Louisville, Ky. At halftime of a game with South Florida, Rick Pitino kept the Cardinals on the bench so they could watch a ceremony honoring the school's 1980 NCAA championship team.
"I wanted them to see the difference in how a team is loved when they win a championship, because it goes down forever," Pitino said after the Feb. 12 game.
The Cardinals (33-4) evidently were inspired. They've won 13 straight since the ceremony and play Illinois (36-1) on Saturday at the Final Four in St. Louis.
"You idolize those guys coming up," said senior guard Larry O'Bannon, who played at the same Louisville high school as Darrell Griffith, the star of the 1980 team. "It is great to be a part of. It is like being a part of your own fraternity -- the players who played for U of L."
The former Cardinals have spent the last two months commemorating the silver anniversary of the school's first championship, and they see striking similarities in the current Cardinals.
"This team is a very special team. They've got a lot of heart," said Griffith, still the school's all-time leading scorer.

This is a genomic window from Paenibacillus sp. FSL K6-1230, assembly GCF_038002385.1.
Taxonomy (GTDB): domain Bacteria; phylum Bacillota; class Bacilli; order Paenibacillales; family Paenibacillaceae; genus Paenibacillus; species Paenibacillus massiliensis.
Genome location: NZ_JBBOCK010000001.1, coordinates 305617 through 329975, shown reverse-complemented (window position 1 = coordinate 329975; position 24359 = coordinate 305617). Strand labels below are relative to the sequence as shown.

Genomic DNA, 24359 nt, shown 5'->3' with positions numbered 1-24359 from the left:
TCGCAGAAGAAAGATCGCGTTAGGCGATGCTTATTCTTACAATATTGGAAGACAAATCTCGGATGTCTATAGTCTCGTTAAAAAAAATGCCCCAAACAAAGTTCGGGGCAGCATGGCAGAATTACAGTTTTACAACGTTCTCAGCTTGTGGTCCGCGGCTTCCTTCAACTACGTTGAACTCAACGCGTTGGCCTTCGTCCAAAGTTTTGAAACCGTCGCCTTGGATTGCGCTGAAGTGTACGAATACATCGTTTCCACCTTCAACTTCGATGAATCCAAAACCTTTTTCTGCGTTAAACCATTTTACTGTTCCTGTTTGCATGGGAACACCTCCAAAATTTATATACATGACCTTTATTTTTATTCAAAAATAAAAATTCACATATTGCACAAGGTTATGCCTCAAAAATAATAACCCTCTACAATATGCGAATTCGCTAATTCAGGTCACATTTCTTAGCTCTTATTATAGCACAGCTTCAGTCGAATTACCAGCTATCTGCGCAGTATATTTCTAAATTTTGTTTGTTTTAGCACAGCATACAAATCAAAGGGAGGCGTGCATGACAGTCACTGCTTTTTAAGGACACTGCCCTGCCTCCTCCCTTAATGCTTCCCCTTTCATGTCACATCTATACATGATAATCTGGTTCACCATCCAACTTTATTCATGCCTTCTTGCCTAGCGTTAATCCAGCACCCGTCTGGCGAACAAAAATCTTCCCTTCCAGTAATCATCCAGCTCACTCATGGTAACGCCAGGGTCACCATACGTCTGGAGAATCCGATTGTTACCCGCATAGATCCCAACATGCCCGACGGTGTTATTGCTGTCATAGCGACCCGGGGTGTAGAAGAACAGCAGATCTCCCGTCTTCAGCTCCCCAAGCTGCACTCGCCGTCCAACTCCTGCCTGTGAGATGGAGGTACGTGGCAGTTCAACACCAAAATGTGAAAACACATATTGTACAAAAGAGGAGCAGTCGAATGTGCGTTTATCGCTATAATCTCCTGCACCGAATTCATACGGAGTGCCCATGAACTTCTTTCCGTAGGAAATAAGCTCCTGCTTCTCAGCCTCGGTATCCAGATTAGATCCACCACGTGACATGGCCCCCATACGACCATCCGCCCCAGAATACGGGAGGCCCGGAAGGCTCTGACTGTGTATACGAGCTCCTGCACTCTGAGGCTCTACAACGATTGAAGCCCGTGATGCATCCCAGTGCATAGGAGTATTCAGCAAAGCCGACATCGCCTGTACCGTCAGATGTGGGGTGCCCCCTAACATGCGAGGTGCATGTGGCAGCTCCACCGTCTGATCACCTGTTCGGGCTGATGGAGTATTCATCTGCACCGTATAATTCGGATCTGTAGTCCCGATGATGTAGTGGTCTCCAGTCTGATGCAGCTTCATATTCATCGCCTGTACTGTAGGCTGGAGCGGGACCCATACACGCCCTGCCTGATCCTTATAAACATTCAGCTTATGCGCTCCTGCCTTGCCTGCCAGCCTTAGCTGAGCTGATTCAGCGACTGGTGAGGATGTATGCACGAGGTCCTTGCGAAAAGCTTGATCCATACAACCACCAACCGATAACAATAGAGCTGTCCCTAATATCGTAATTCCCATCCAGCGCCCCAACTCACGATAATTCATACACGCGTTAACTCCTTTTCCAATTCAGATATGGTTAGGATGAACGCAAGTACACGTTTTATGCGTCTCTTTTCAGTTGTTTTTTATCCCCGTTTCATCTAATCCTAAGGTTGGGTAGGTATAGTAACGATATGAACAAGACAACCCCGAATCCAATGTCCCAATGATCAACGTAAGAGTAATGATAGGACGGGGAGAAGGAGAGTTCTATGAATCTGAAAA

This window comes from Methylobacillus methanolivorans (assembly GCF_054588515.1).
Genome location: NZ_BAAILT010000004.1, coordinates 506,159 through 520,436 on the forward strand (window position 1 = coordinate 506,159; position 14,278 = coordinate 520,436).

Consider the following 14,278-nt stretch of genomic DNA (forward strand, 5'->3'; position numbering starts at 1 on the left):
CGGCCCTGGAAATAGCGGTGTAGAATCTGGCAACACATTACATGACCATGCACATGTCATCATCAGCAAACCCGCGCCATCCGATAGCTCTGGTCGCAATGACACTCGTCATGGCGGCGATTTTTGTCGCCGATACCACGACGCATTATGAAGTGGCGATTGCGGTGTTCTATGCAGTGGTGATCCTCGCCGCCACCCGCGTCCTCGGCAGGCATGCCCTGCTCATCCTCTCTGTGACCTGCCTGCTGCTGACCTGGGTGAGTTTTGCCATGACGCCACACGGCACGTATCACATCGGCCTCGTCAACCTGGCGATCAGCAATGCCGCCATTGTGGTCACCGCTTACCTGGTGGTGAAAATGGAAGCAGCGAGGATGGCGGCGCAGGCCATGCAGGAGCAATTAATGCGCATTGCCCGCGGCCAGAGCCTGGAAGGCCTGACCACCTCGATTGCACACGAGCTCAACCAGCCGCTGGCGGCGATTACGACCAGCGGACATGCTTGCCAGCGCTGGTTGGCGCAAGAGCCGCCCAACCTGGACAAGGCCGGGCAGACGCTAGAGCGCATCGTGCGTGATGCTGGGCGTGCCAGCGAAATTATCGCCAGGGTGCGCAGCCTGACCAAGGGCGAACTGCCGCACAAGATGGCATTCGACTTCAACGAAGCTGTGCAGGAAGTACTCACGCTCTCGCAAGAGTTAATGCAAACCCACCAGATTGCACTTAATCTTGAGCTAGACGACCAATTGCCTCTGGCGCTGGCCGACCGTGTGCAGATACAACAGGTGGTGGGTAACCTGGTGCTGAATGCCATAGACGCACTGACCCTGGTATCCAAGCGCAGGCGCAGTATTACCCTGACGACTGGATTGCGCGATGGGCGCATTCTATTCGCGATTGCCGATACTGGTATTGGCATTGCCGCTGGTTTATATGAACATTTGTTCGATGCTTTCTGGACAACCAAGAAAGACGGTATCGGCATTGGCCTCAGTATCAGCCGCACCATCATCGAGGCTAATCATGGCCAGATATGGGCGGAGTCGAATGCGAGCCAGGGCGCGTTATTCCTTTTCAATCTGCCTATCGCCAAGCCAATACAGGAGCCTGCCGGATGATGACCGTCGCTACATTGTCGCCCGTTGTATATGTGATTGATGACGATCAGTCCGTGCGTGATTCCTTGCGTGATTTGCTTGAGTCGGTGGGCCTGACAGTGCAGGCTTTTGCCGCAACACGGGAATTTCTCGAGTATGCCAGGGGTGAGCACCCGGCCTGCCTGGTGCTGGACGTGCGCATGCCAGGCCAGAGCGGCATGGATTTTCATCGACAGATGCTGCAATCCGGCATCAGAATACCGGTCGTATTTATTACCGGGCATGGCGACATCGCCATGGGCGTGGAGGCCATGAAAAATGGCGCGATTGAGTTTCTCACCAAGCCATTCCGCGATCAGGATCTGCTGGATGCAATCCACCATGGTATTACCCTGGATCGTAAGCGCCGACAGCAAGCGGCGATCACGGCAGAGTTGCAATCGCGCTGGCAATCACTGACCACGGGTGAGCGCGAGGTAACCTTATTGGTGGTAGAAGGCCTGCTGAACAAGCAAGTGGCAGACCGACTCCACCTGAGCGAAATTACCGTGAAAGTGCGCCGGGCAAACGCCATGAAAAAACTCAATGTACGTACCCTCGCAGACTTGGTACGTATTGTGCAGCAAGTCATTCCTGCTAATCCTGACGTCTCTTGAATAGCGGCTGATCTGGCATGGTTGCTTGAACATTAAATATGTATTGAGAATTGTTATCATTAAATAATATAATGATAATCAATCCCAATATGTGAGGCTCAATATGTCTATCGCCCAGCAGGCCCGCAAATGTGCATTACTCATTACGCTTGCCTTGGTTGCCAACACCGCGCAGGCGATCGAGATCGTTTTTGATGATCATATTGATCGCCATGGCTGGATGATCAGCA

"We're all proud of those guys because they remind us so much of us," said Roger Burkman, a junior guard in 1980.
Start with the rosters.
Besides O'Bannon and Griffith's high school connection, both teams had a freshman starting on their front line and two starters from the New York City area. The old team had brothers Rodney and Scooter McCray, from Mount Vernon, N.Y., and Rodney was a freshman. Today's team is led by Francisco Garcia from the Bronx and Taquan Dean from Red Bank, N.J., and has freshman Juan Palacios at forward.
Both teams also had stars who put in extra work.
Dean and Garcia wore 20-pound vests during individual drills early in their careers to improve conditioning. They routinely arrive at Louisville's practice facility before sunrise or after midnight and fire hundreds of shots in the empty gym.
Griffith, the 6-foot-4 guard who led the 1980 champions in scoring, spent up to three hours after each practice dribbling around folding chairs and shooting over volleyball stands.
One night, coach Denny Crum got a call from a campus security guard at 1 a.m. to tell him Griffith was shooting in the gym and several teenagers were rebounding for him.
"I said, 'Well, they're not hurting anything, are they?"' Crum recalls. "The security guy said, 'No, I don't think so.' I said, 'Well, close the door and leave them alone.'"
The teams' styles of play also are similar.
The 1979-80 Cardinals were one of the first teams to employ full-court pressure that wore down opponents, yielded fast breaks and triggered scoring runs. Pitino built his reputation on that kind of strategy.
"Those early years that Denny coached, it was a different wave," Pitino said. "Everyone thought you could win smaller and go to the pressure and create an exciting brand of basketball. That was an exciting brand of basketball they were playing.
"Everybody admired that style."